Lombard Bible Church
The Art of Neighboring – Being A Peacemaker
August 14, 2022

The Art of Neighboring – Being A Peacemaker

August 14, 2022   /   Lombard Bible Church

Sermon Series: The Art of Neighboring

Message 6 – Final Message: Being a Peacemaker Among Your Neighbors

Lombard Bible Church

Aug 14, 2022

Gene Smillie




  1. If you want to “love life,” have a long, happy life filled with good, what short formula might you suggest, to have that outcome?

[After ample discussion in your group, read Psalm 34:13-14   {which provides an answer to that question}

Note that 1 Peter 3:10-12 takes up this piece from Psalm 34 and applies it in a context where he is giving advice about how to live with/among people who are hostile and difficult to live with.]

  1. Have you ever had a conflict with someone that just went on and on and on, never resolved, sometimes just simmering rather than flaring up, but inside you were just aching (or fuming)?

Stop and think about that for a moment.  (Not necessary to share with your group.)

  Is the pain still there?

In church Sunday morning we compared holding a grudge, or an unforgiven sin-against-you by someone else, with a charcoal you are holding in your hand.   Explain to the others in the group how this metaphor reveals the effect of holding on to a burning ember of resentment in one’s heart.    If you are able to “let go” of the smoldering ember, what happens inside you?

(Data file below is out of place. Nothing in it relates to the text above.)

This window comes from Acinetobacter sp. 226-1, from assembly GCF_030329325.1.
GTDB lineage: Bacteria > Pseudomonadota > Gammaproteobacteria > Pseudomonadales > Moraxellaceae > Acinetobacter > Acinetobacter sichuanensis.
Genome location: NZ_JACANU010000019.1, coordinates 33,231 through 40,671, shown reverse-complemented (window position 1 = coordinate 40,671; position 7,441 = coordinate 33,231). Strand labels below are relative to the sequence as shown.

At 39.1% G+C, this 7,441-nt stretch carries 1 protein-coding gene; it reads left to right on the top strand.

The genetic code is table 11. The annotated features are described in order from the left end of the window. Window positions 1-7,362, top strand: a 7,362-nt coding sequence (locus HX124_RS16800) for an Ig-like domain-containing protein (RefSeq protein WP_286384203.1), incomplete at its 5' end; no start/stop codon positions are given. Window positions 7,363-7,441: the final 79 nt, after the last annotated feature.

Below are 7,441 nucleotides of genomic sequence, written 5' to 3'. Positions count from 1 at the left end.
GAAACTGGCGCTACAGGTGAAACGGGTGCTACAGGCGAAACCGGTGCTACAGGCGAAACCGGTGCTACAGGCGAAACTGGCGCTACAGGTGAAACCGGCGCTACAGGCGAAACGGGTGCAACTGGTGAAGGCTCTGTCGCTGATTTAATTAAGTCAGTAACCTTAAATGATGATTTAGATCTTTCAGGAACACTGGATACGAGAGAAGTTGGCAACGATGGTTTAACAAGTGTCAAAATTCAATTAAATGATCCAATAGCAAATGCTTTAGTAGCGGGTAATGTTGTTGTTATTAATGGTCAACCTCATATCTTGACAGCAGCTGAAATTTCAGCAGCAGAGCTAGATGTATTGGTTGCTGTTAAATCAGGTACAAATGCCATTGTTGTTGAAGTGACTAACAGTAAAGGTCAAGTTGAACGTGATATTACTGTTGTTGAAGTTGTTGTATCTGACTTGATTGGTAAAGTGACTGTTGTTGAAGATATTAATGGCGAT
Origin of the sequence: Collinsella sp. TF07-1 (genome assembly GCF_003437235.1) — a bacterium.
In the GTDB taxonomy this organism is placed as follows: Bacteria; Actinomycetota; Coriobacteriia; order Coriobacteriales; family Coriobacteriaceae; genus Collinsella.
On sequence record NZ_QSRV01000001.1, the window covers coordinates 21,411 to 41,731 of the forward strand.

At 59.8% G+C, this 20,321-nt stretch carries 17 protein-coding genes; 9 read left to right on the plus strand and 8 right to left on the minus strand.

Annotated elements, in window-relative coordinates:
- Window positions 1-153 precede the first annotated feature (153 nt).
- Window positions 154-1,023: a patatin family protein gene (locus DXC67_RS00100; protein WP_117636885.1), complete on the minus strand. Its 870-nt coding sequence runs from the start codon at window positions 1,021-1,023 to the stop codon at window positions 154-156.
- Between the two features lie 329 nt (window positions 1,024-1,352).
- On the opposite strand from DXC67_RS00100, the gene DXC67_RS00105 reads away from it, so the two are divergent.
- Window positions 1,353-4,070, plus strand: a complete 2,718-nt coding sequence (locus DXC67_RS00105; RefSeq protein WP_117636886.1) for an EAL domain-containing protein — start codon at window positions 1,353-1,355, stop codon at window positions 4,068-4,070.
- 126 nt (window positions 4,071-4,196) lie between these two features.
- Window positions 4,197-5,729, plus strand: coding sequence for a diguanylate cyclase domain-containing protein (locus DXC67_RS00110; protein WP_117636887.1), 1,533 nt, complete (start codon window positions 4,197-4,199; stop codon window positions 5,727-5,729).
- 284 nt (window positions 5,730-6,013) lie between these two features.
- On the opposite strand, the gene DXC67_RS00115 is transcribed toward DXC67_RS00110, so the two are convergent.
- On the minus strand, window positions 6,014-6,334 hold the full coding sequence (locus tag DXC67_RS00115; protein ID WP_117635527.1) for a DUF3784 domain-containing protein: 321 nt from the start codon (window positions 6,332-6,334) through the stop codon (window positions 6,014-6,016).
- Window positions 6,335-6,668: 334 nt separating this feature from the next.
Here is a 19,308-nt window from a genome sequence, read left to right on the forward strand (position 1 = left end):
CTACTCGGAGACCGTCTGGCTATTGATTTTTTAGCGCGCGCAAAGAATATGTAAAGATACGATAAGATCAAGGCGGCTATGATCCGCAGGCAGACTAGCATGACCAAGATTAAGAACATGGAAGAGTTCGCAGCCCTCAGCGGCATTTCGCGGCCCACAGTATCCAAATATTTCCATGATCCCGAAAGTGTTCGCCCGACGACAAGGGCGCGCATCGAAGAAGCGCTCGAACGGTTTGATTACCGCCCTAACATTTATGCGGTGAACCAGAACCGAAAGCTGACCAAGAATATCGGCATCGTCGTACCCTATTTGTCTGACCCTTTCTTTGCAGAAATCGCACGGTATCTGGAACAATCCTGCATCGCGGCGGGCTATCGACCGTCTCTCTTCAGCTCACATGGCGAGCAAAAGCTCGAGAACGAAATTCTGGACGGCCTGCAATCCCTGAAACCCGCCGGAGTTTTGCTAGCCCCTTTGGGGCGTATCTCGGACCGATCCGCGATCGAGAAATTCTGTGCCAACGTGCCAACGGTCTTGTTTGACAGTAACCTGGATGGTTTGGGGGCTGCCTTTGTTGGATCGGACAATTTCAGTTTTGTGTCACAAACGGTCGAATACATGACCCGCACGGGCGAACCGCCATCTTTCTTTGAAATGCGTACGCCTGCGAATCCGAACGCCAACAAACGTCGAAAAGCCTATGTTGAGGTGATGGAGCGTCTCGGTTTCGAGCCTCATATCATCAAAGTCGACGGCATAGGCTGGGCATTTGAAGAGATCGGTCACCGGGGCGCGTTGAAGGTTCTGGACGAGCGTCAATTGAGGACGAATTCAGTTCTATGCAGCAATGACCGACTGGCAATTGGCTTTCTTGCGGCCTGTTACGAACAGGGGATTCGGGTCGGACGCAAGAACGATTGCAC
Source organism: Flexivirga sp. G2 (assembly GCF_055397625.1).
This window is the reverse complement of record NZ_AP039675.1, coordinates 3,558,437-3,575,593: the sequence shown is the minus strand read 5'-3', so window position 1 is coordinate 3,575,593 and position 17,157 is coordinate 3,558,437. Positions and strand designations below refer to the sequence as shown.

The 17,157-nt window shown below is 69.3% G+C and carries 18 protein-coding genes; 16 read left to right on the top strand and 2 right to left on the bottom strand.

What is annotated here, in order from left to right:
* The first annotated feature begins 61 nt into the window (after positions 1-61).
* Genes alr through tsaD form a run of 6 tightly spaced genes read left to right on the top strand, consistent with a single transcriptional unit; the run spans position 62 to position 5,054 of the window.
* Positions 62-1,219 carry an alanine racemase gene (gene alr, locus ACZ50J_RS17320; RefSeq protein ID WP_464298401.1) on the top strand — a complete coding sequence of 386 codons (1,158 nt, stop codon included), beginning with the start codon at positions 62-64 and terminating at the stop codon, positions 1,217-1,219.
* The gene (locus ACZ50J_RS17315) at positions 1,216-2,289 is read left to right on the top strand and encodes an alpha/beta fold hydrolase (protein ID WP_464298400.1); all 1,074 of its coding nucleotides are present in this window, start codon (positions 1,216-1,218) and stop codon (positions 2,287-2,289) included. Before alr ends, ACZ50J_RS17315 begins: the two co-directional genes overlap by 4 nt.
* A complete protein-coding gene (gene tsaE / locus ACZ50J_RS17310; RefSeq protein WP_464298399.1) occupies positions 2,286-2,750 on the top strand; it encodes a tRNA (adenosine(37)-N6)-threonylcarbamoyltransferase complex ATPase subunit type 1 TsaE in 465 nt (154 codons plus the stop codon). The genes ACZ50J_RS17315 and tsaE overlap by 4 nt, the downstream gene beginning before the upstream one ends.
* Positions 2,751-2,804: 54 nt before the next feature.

If you are going to exercise “good neighborliness” by being a Peacemaker, what do you have to assure about your own heart condition before you can go about “solving problems”?

  1. How does Romans 12:17-21 expand on the solution to this problem of long-held resentments and the desire to “get even”?
  1. What does the qualifying expression in Romans 12:18, “…if possible –so far as it depends on you—be at peace with all people”, tell us about this process?   
  1. Psalm 34:14 and 1 Peter 3:11 both say to “Seek peace and pursue it,” suggesting peace may not be easily attained.   Can you share a time when you tried to make peace with a “neighbor” but they wanted none of it; they preferred to keep the hostility going.  How did you handle it?             Does anyone in the group have a story about how their hostile neighbor eventually “came around” and accepted the peace you were offering?  How LONG did you have to keep “pursuing peace” before you saw results?
  1. Colossians 3:13-15 also discusses how to deal with complaints you feel towards those who have done you wrong (– perhaps are continually, still, doing you wrong).  Where does “peace” come in here, in these verses?
  1. How does making peace with your ‘neighbor’ (however we want to understand that term) reflect on the view of Jesus which people derive from seeing us, his disciples, as peacemakers?

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